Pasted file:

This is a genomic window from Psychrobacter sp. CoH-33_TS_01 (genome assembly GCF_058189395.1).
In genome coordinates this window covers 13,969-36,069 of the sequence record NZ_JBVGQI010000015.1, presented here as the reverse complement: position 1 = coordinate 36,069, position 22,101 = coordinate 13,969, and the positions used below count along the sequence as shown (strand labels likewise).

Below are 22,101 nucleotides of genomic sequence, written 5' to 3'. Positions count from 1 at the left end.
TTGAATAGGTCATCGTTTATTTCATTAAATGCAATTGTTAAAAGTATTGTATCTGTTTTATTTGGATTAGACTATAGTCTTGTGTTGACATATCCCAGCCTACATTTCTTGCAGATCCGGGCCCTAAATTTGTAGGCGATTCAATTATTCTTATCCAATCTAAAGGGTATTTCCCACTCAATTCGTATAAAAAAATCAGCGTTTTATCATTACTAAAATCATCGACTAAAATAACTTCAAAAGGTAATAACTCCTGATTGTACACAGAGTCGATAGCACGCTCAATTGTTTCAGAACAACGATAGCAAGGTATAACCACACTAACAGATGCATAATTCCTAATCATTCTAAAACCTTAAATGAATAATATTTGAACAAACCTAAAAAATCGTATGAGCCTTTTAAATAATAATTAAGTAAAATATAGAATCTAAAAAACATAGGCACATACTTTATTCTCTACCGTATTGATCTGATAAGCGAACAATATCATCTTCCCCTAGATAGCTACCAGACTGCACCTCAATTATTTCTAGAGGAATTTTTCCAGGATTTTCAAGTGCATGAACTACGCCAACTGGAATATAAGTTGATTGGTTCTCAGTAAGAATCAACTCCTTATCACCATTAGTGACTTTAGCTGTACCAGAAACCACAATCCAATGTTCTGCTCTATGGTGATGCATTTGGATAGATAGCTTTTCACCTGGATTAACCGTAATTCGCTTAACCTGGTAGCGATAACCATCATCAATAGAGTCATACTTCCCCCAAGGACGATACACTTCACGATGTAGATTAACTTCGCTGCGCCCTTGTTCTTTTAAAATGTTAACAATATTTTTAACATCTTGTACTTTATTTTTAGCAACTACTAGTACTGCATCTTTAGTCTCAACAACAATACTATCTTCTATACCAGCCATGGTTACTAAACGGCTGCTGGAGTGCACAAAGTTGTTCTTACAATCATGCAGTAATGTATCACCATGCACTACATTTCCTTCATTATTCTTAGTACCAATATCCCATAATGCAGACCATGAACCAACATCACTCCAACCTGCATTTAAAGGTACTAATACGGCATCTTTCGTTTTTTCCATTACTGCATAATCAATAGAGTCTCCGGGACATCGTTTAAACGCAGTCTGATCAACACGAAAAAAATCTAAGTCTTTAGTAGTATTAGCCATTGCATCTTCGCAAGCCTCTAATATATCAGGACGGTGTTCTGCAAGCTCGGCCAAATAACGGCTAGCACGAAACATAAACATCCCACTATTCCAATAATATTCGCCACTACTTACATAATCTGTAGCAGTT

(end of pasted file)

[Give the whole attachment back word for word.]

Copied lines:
This is a genomic window from Psychrobacter sp. CoH-33_TS_01 (genome assembly GCF_058189395.1).
In genome coordinates this window covers 13,969-36,069 of the sequence record NZ_JBVGQI010000015.1, presented here as the reverse complement: position 1 = coordinate 36,069, position 22,101 = coordinate 13,969, and the positions used below count along the sequence as shown (strand labels likewise).

Below are 22,101 nucleotides of genomic sequence, written 5' to 3'. Positions count from 1 at the left end.
TTGAATAGGTCATCGTTTATTTCATTAAATGCAATTGTTAAAAGTATTGTATCTGTTTTATTTGGATTAGACTATAGTCTTGTGTTGACATATCCCAGCCTACATTTCTTGCAGATCCGGGCCCTAAATTTGTAGGCGATTCAATTATTCTTATCCAATCTAAAGGGTATTTCCCACTCAATTCGTATAAAAAAATCAGCGTTTTATCATTACTAAAATCATCGACTAAAATAACTTCAAAAGGTAATAACTCCTGATTGTACACAGAGTCGATAGCACGCTCAATTGTTTCAGAACAACGATAGCAAGGTATAACCACACTAACAGATGCATAATTCCTAATCATTCTAAAACCTTAAATGAATAATATTTGAACAAACCTAAAAAATCGTATGAGCCTTTTAAATAATAATTAAGTAAAATATAGAATCTAAAAAACATAGGCACATACTTTATTCTCTACCGTATTGATCTGATAAGCGAACAATATCATCTTCCCCTAGATAGCTACCAGACTGCACCTCAATTATTTCTAGAGGAATTTTTCCAGGATTTTCAAGTGCATGAACTACGCCAACTGGAATATAAGTTGATTGGTTCTCAGTAAGAATCAACTCCTTATCACCATTAGTGACTTTAGCTGTACCAGAAACCACAATCCAATGTTCTGCTCTATGGTGATGCATTTGGATAGATAGCTTTTCACCTGGATTAACCGTAATTCGCTTAACCTGGTAGCGATAACCATCATCAATAGAGTCATACTTCCCCCAAGGACGATACACTTCACGATGTAGATTAACTTCGCTGCGCCCTTGTTCTTTTAAAATGTTAACAATATTTTTAACATCTTGTACTTTATTTTTAGCAACTACTAGTACTGCATCTTTAGTCTCAACAACAATACTATCTTCTATACCAGCCATGGTTACTAAACGGCTGCTGGAGTGCACAAAGTTGTTCTTACAATCATGCAGTAATGTATCACCATGCACTACATTTCCTTCATTATTCTTAGTACCAATATCCCATAATGCAGACCATGAACCAACATCACTCCAACCTGCATTTAAAGGTACTAATACGGCATCTTTCGTTTTTTCCATTACTGCATAATCAATAGAGTCTCCGGGACATCGTTTAAACGCAGTCTGATCAACACGAAAAAAATCTAAGTCTTTAGTAGTATTAGCCATTGCATCTTCGCAAGCCTCTAATATATCAGGACGGTGTTCTGCAAGCTCGGCCAAATAACGGCTAGCACGAAACATAAACATCCCACTATTCCAATAATATTCGCCACTACTTACATAATCTGTAGCAGTT